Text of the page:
22 Av 5780 / Wednesday, August 12, 2020 | Torah Reading: Re'eh
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Acharei Mot: Hashem Takes Pride in Every Jew    

Acharei Mot: Hashem Takes Pride in Every Jew

The task of the "designated man" is tremendously important, namely, to lead the scapegoat to the desert. The entire...


"In the hand of a designated man to the desert" (Vayikra 16:21).
The task of the "designated man" is tremendously important, namely, to lead the scapegoat to the desert. The entire atonement of the people of Israel is dependant on the "designated man" doing his job properly. Yet, the designated man is an unsung hero, a simple Jew, and not necessarily a Cohen. There is no record anywhere in Jewish historical or holy texts of a scapegoat escaping from the designated man, or of a designated man not doing his job properly.
The designated man is symbolic of every single anonymous Jew. If the Jewish people resemble a body, then each individual Jew is a vital organ. The Jewish people are also compared to a Torah scroll; although a Torah scroll contains several hundred thousand letters, one missing, incorrect, or illegible letter renders the entire Torah scroll unfit to make a blessing on. Similiarly, whenever someone finds fault in a Jew, he or she blemishes the image of the entire Jewish people.
Some people limit their respect to those of aristocratic backgrounds, the privileged, or the powerful. The Torah contrastingly states that we should love every Jew as we love ourselves. As in the aforementioned example of the Torah scroll, each Jew – no matter how seemingly unimportant – plays a significant roll in the overall functioning of the Jewish people. One may ask, how can a simple shoemaker or plumber be as important as a great tzaddik or Rosh Yeshiva? Simply, the Rosh Yeshiva isn't allowed to learn Torah within range of a foul odor; so, if his drain or bathroom is clogged, he won't be able to open his Gemorra without the services of a good plumber. And without the shoemaker, the Rosh Yeshiva would be barefoot!
The "designated man" literally translated from the biblical Hebrew is the "timely man" – ish itti. This is a further allusion from the Torah that each Jew not only has his or her special task, but wherever Hashem places them, they are the right person at the right time, as we shall see in the following parable:
The Benevolent Kingdom was locked in a long and bloody war with the Kingdom of Evil. The peace-loving Benevolents had suffered irreplaceable losses on all fronts; fighting was not their forte, yet the Evil aggressors left them no choice. The Benevolent King decided to tour the battlefield first hand and to consult with his officers in the field.
Word that the Benevolent King was somewhere near the front lines spread like wild fire among the beleaguered Benevolent combatants. A desperate counterattack had failed miserably, and the Benevolent officers were almost at the point of despair. Even the Generals lacked a plan…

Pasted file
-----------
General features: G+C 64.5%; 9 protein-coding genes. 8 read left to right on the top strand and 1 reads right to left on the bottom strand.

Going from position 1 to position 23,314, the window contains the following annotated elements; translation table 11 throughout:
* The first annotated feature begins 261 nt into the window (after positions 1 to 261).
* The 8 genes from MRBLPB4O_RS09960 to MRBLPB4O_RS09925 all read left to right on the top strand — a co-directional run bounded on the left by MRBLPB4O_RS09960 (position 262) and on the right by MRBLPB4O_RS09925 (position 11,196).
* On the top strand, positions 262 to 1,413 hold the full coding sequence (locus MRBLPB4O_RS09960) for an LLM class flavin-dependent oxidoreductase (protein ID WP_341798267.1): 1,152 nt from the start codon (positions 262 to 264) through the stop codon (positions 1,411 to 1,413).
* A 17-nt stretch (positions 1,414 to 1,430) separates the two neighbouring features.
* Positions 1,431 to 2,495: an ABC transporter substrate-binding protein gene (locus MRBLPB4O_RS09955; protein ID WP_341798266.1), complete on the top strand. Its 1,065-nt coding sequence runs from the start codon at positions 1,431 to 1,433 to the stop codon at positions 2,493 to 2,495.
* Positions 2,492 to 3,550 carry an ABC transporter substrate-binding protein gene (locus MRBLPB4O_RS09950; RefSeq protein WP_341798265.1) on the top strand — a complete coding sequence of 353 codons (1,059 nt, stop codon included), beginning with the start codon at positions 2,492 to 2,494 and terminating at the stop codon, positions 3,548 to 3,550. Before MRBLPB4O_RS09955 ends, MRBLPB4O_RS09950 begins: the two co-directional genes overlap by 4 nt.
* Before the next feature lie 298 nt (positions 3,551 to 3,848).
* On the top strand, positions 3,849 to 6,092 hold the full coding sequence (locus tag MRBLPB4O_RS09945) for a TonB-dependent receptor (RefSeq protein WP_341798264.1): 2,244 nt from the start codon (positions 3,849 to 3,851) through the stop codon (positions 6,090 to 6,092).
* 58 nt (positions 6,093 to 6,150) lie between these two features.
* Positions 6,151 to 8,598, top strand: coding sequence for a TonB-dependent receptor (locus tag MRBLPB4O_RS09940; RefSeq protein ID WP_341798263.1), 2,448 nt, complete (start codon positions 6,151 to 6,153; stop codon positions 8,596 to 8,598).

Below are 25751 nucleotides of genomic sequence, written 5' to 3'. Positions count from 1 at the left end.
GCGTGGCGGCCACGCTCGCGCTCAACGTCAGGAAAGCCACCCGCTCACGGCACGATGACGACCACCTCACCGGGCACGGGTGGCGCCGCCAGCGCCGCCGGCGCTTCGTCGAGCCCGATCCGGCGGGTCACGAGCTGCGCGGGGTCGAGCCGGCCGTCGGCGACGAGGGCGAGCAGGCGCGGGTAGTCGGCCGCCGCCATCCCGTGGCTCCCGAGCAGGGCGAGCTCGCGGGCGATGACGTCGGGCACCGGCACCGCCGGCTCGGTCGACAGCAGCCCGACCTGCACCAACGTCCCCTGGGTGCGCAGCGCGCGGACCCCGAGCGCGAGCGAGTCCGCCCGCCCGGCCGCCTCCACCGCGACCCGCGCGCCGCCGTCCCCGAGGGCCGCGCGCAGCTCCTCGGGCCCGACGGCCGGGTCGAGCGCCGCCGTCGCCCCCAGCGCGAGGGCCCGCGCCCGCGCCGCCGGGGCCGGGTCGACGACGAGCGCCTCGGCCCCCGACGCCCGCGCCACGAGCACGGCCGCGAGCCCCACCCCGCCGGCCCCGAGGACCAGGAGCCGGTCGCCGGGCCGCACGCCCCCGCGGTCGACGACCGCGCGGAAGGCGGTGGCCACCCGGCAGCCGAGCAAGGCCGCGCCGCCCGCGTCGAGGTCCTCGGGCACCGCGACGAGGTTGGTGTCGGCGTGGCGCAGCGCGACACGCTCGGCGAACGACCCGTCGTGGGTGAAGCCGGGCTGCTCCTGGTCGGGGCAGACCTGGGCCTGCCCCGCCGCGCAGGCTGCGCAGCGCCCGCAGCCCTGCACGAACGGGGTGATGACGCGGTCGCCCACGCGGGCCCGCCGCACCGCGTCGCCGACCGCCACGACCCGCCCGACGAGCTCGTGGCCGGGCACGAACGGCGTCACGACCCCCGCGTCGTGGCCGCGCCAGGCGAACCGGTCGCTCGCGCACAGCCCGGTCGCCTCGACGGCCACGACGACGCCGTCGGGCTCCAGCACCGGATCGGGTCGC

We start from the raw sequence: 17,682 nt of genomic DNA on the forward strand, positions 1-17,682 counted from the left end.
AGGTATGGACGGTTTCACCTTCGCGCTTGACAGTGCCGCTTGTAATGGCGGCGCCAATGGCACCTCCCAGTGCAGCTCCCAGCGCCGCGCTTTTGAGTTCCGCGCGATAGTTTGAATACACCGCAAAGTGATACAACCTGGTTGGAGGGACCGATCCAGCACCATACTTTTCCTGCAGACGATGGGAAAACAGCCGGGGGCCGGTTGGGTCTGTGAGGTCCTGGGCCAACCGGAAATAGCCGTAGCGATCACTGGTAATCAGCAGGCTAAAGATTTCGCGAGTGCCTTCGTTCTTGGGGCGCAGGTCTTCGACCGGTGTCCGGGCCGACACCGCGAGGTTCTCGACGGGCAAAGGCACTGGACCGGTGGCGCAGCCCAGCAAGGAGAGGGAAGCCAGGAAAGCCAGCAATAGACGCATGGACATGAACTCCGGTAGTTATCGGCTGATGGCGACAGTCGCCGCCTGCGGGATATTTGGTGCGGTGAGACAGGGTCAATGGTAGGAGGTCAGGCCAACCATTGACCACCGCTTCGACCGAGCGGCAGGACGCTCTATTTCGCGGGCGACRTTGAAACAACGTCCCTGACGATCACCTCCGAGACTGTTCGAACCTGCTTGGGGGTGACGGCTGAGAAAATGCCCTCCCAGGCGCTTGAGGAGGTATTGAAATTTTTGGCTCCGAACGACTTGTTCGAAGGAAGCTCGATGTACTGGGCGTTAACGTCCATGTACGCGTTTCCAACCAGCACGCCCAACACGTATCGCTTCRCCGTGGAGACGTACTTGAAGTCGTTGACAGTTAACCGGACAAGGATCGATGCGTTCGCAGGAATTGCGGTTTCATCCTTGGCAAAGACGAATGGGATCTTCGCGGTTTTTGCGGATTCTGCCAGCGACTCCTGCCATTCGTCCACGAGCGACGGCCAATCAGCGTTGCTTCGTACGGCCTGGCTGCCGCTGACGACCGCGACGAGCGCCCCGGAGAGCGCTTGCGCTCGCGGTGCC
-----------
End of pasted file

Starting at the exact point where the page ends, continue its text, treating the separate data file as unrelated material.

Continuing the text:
Private Pushty was an insignificant foot soldier in one of the Benevolent infantry battalions. He overheard his commanders mumbling that the campaign was virtually lost, and that it's only a matter of days until the entire Benevolent front lines collapse. Pushty was born in the Evil Kingdom, and even resembled an Evil citizen. He knew how to speak the Evil language and how to appear completely Evil. He devised his own scheme…
In the black of a moonless midnight, Pushty crossed the enemy lines deep into Evil territory. Hiding by day and advancing at night, he reached the Capital City. With most of the Evil forces on the front, the palace was loosely guarded. Pushty penetrated the palace grounds unchallenged; in the wee hours, the sentries snored in a deep slumber. With a silent prayer on his lips, Pushty entered the King's chambers. In an instant, the Evil monarch breathed his last breath, never knowing what hit him.
When word reached the Evil front lines that a Benevolent bullet pierced the Evil king's brains, the morale of the Evil troops crumbled. A renewed Benevolent offensive led to complete triumph.
The most creative of imaginations cannot fathom the joy and gratification that the Benevolent King derived from his faithful and simple foot soldier, Private Pushty.
Just as the entire fate of the Benevolent nation rested on one simple soldier, our sages teach (Kiddushin 40b) that the deeds of a single Jew can make or break the entire world. As such, every Jew is a designated individual of paramount importance.
Rebbe Nachman of Breslev emphasizes (Likutiei Moharan I:17) that Hashem takes indescribable pride in each individual Jew. Therefore, we should never ever sell ourselves or a fellow Jew short. By taking Hashem's example, and looking for the good in each Jew, we enhance brotherly love and rid ourselves of the infighting that led to the destruction of our holy temple, may it be rebuilt soon and within our time, amen.

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